Conflict is a natural part of life. Even though we might prefer harmony in our work relationships, realistically, conflict will occur. Whether the conflict is among teachers or between a principal and teacher(s), conflict can be disruptive. We believe that conflict can be managed (but not always resolved) with effective communication skills. Consider the who, what, when, where, why, and how to help you remember strategies for managing conflict:

  • Who: Who needs to be involved in the discussions?

    Many conflicts can be resolved by approaching the individual and asking questions about what happened. Conflicts escalate when people shy away from going to the source or when others become involved. When dealing with conflict in your work, a good first step is to consider carefully WHO should be involved.

  • What: What are the facts and feelings in this conflict?

    Use listening skills to discover the facts surrounding the conflict. An approach might be to talk with each side separately to identify the concerns. Notice the emotions. Can you identify feelings of insecurity, fear, or loss? If you can discern both the facts and feelings of each side, you are more equipped to consider next steps. Because educators are busy people, they tend to rush this important stage.

  • When: When is an appropriate time to approach the conflict?

    Timing is everything! Finding the right time to address a conflict can be challenging. For example, if you wait too long to address a conflict, it can escalate. Schedule a time to talk when everyone can participate. Self-restraint and patience are virtues when managing conflict.

  • Where: Where is a neutral location to talk about the conflict?

    Find a private place, away from students or parents. Avoid talking about conflicts in high-traffic places, like the hallways, the cafeteria, or even the classroom. Minor conflicts can sometimes be solved by talking on the telephone, but we recommend that you avoid texting or using email in these cases. The best method is a face-to-face meeting. Due to busy schedules, this approach is not always possible and video conferencing can be used. Effective communication is multi-layered; in conflict situations, the dimensions of tone, facial expression, and nonverbal cues facilitate effective communication.

  • Why: Why address this conflict?

    Although it might seem preferable to ignore the issue, it is often best to work through a concern. Minor issues left untended can escalate into larger issues over time. Communicating openly about the conflict allows others to consider the issue from multiple perspectives, which might not have been considered. Seeing the conflict from another point of view often leads to constructive solutions.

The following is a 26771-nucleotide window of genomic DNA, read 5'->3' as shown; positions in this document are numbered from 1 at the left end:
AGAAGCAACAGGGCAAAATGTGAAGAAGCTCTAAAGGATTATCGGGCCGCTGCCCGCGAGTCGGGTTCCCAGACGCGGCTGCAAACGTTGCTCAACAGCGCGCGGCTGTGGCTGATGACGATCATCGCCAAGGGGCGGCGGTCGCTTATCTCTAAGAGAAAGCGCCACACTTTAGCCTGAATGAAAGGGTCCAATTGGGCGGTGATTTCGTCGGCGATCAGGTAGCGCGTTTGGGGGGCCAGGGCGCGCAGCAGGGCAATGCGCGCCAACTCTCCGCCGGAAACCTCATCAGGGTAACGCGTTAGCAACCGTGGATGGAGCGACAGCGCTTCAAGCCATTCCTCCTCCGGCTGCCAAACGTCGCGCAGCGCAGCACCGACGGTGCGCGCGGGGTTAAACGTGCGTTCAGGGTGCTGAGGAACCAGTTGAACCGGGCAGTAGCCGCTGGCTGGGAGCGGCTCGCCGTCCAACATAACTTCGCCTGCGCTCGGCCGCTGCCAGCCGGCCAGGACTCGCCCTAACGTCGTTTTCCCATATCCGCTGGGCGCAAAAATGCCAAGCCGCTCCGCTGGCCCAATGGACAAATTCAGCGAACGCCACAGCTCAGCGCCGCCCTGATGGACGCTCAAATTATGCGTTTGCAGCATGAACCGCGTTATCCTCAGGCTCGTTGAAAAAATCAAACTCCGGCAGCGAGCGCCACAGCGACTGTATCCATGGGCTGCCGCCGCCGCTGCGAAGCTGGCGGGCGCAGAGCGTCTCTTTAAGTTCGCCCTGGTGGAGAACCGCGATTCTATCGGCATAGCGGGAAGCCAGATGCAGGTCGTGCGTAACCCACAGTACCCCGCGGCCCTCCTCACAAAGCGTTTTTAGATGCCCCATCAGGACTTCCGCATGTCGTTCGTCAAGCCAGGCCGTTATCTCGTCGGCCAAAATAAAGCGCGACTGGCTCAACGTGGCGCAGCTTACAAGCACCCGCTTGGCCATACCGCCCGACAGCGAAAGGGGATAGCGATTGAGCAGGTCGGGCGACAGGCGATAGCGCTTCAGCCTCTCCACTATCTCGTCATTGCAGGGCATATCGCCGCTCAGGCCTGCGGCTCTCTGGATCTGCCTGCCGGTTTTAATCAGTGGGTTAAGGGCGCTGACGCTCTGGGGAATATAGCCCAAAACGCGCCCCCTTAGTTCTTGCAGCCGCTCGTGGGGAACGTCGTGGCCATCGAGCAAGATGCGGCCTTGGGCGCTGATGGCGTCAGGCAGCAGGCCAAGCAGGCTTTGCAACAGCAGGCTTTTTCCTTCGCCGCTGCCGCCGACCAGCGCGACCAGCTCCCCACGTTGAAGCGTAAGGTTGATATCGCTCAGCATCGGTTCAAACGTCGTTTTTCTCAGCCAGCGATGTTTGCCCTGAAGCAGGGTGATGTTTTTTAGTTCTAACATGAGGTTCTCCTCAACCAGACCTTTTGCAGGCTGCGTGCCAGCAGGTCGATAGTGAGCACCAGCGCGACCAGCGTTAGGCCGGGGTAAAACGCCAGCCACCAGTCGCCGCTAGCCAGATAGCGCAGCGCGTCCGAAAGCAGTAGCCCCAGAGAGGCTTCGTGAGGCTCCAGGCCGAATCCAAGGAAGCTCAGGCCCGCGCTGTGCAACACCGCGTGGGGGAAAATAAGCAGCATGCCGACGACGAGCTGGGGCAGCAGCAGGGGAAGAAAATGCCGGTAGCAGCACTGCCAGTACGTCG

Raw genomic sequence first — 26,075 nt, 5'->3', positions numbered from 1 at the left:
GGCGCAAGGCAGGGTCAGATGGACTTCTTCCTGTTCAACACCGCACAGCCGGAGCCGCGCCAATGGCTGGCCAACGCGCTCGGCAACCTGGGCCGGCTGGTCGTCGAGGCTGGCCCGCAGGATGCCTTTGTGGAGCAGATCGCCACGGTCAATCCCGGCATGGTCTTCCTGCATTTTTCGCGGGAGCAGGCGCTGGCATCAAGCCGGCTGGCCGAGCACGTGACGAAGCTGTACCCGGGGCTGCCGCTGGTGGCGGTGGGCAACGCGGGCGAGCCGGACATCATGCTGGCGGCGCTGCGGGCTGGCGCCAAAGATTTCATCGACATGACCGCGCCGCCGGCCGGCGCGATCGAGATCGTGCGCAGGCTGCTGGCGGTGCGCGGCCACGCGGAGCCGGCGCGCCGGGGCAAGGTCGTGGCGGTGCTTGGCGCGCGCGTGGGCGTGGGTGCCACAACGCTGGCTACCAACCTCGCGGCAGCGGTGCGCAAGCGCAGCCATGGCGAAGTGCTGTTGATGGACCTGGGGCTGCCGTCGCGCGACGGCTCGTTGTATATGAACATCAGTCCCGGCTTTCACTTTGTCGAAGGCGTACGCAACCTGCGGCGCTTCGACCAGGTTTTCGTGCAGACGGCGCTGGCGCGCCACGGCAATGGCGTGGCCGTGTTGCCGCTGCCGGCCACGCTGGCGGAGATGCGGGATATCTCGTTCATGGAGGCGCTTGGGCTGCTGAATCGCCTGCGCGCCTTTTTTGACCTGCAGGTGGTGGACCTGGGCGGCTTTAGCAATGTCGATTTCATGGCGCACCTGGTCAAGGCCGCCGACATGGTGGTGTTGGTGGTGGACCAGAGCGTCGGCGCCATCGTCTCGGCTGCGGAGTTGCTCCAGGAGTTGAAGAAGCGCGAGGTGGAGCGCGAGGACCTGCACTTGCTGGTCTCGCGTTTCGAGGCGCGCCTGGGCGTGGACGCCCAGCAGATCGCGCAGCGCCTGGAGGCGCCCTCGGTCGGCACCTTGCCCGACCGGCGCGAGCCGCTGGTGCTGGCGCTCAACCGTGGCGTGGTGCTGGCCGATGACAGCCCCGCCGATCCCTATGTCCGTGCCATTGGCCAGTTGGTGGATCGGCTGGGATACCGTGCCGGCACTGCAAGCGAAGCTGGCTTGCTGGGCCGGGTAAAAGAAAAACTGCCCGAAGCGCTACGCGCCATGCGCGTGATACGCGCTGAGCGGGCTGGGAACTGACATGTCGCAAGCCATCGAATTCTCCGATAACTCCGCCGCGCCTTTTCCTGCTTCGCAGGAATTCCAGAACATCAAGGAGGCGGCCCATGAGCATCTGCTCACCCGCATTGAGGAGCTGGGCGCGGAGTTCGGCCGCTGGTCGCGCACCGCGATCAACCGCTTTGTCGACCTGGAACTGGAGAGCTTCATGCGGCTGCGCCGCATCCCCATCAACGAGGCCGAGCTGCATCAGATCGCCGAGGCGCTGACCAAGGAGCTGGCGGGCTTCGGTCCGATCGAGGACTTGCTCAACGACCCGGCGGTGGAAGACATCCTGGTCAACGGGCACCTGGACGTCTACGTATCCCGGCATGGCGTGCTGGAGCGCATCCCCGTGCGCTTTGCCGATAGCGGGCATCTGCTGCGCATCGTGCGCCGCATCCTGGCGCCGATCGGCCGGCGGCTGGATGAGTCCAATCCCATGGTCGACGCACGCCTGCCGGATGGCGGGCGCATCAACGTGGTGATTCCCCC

• How: How do you move forward if, despite your best efforts, emotions run too high? Communication should be respectful, allowing the right to disagree and treating others with sensitivity. When a conflict escalates, calmly say, “Let’s take a break and continue this discussion at 3:00.” Provide people with a chance to cool down and an agreed time to meet later.

Conflicts among educators are not pleasant but when addressed openly and respectfully, solutions can be reached that solve problems and improve the organization.

Response From Amber Teamann

Amber Teamann is the proud principal of Whitt Elementary in Wylie ISD in Wylie, Texas. During her educational career, Amber’s comprehensive understanding of student learning has resulted in a successful blend of technology and teaching fro students and adults. From a 4th grade teacher at a public school technology center, to her role as a Title I Technology Facilitator responsible for 17 campuses to principal, Amber has helped students and staff navigate their digital abilities and responsibilities:

One of the things I didn’t realize before I become an administrator was how much the position preceded the person. When I walk into the room, it isn’t that “Amber” walked in, but that the principal walked into the room. That changes things!

There’s a responsibility as the administrator to walk into every situation looking for the way that that both parties can win. If the administrator values being right over the relationship, it will be difficult for either party to feel trusted and heard. Regardless of my stance or what I am thinking, I am ALWAYS the principal. My words carry more weight, and that isn’t a power to be taken lightly. When conflict occurs, it is up to the administrator to step up and establish how it (the relationship) can be put back on track. Employees who are happier, and feel valued, outperform their peers, according to Shawn Achor’s research on the impact happiness on our workplace. As the principal, you should WANT that for your campus...and if a personal relationship isn’t going to work, then a respecting professional one should be. An administrator should be the bigger person, and do whatever they can (within professional boundaries, of course!) to establish that kind of relationship. While solving each and every disagreement with the goal being a win win for each party is the harder route, it is the one that will ultimately benefit the campus and the climate most overall.

Leaders may be tempted to ignore, or look the other way when conflicts occur, but a strong leader recognizes the benefit in addressing the needs of their campus as they occur. By valuing the strengths and talents that each and every person brings to the team, allows conversations to be centered around the issue at hand and dealt with in a respectful and professional manner, and if the principal needs to be the intermediate, they can model effective strategies in confronting and addressing concerns.

Thanks to Sanée, Todd, Jenny, Julie and Amber for their contributions!

Please feel free to leave a comment with your reactions to the topic or directly to anything that has been said in this post.

Consider contributing a question to be answered in a future post. You can send one to me at lferlazzo@epe.org. When you send it in, let me know if I can use your real name if it’s selected or if you’d prefer remaining anonymous and have a pseudonym in mind.

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Education Week has published a collection of posts from this blog, along with new material, in an e-book form. It’s titled Classroom Management Q&As: Expert Strategies for Teaching.

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This Year’s Most Popular Q&A Posts

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Look Part Two in a few days.